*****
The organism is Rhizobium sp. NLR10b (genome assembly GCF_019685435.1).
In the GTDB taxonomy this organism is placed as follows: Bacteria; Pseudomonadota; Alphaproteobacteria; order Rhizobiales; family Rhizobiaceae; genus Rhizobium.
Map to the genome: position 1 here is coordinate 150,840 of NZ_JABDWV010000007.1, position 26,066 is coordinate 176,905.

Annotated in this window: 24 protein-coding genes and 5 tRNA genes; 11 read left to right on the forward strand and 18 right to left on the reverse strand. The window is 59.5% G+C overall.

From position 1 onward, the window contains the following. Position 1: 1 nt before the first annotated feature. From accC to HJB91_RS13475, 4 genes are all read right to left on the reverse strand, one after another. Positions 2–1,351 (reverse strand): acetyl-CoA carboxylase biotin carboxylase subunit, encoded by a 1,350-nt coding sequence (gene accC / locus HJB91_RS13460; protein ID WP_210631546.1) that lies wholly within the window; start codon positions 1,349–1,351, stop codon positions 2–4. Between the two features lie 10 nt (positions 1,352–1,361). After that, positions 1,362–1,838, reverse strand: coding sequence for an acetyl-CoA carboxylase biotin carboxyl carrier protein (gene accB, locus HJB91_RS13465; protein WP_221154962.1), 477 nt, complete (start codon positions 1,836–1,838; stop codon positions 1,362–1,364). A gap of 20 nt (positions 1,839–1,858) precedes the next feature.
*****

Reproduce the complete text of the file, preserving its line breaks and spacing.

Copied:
The organism is Rhizobium sp. NLR10b (genome assembly GCF_019685435.1).
In the GTDB taxonomy this organism is placed as follows: Bacteria; Pseudomonadota; Alphaproteobacteria; order Rhizobiales; family Rhizobiaceae; genus Rhizobium.
Map to the genome: position 1 here is coordinate 150,840 of NZ_JABDWV010000007.1, position 26,066 is coordinate 176,905.

Annotated in this window: 24 protein-coding genes and 5 tRNA genes; 11 read left to right on the forward strand and 18 right to left on the reverse strand. The window is 59.5% G+C overall.

From position 1 onward, the window contains the following. Position 1: 1 nt before the first annotated feature. From accC to HJB91_RS13475, 4 genes are all read right to left on the reverse strand, one after another. Positions 2–1,351 (reverse strand): acetyl-CoA carboxylase biotin carboxylase subunit, encoded by a 1,350-nt coding sequence (gene accC / locus HJB91_RS13460; protein ID WP_210631546.1) that lies wholly within the window; start codon positions 1,349–1,351, stop codon positions 2–4. Between the two features lie 10 nt (positions 1,352–1,361). After that, positions 1,362–1,838, reverse strand: coding sequence for an acetyl-CoA carboxylase biotin carboxyl carrier protein (gene accB, locus HJB91_RS13465; protein WP_221154962.1), 477 nt, complete (start codon positions 1,836–1,838; stop codon positions 1,362–1,364). A gap of 20 nt (positions 1,839–1,858) precedes the next feature.